With its tall mountain peaks, and colorful, undulating terraced landscape, Nepal is without a doubt a beautiful and picturesque country. God has been bountiful in providing us with natural beauty, but in April and May of this year, She showed her wrathful side quite mercilessly to the innocent people of the mountains. In many towns, the poorly built mud brick homes simply crumbled and perished in a matter of minutes. God was not even merciful with her own abodes since the temples and heritage sites, too, became rubble in those tragic and fateful minutes.
I visited homes and towns and witnessed the impact of the quake, which was more intense and surreal than my words can convey. Tears can ease the pain, but the trauma behind the tears is everlasting.
During this natural calamity, I saw mothers who cried, “Where are my children?” and who rushed instantly and insanely to go and find their offspring. I witnessed firsthand that the purest relationship in any organism is the bond between a mother and her child.
I remember the blank stare of a mother with an infant clinging to her breast. Someone once said, “There is silence, eerie silence, the silence that covers the beating, pulsating, throbbing pain in the heart. When there is so much to say and share, not a word comes out. Silence mimics first of all the pain, the suffering, the stories told, and untold…the emotions rising slowly, falling, roaring like a tide. The silence is a gentle wave of pain or a tsunami of torrential pangs. When emotions take over, they pervade, words don’t come out.”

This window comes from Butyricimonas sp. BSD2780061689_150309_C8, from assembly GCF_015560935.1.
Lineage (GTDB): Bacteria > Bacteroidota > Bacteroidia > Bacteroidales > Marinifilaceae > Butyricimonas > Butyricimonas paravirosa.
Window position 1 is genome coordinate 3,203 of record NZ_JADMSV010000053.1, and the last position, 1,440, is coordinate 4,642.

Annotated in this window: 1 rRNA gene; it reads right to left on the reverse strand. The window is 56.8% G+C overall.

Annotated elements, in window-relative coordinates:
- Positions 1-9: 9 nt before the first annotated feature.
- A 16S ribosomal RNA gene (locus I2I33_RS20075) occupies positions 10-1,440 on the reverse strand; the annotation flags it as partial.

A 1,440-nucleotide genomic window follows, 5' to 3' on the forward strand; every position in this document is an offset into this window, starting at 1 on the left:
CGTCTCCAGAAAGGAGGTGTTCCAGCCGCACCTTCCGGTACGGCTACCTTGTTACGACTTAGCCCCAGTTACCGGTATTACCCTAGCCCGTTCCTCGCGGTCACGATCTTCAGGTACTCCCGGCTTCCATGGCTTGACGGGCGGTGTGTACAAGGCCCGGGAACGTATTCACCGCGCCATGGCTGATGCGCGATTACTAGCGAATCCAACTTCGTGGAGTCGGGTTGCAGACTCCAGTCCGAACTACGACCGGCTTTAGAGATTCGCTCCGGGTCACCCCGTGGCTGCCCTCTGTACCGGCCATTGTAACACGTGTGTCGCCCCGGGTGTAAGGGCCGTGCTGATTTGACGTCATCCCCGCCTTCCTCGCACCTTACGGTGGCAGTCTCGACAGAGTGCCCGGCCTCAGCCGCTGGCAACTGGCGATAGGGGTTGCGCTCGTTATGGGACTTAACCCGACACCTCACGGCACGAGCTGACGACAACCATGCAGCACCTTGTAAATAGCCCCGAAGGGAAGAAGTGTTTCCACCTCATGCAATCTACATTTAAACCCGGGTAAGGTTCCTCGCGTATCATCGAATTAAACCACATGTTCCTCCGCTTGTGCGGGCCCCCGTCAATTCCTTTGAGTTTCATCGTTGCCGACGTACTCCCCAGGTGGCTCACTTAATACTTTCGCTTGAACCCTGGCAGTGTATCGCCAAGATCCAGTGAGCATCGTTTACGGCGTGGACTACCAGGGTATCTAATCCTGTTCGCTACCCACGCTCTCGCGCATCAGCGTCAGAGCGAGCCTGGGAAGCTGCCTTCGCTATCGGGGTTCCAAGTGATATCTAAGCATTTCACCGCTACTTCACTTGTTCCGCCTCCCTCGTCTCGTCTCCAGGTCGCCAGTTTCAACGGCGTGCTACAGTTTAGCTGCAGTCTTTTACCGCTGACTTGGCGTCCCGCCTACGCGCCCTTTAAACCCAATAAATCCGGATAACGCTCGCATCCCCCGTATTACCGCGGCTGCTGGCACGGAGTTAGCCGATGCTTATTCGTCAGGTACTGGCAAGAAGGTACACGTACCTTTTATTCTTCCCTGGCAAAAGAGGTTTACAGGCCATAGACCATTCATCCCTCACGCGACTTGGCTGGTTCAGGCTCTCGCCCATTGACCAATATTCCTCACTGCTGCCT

As an engineer, I like to be able to measure things. But I do know my limitations. I can’t measure tragedy and its impact on the human soul and psyche. But I also know that homelessness, helplessness, and the lack of basic necessities can make life extremely punishing.
Like Martin Luther King, I too have a dream and a hope for a better tomorrow. I dream that the well-educated and privileged folks of my country will finally do something real, concrete, and tangible to wipe the tears from the faces of the unfortunate people of Nepal.
Arun Dahal was born and educated in Nepal – as well as in India and the USA — in the areas of engineering, law, and management. He has spent over three decades in technology development and management with American and global companies. He currently teaches management courses for engineering and law students at Kathmandu University.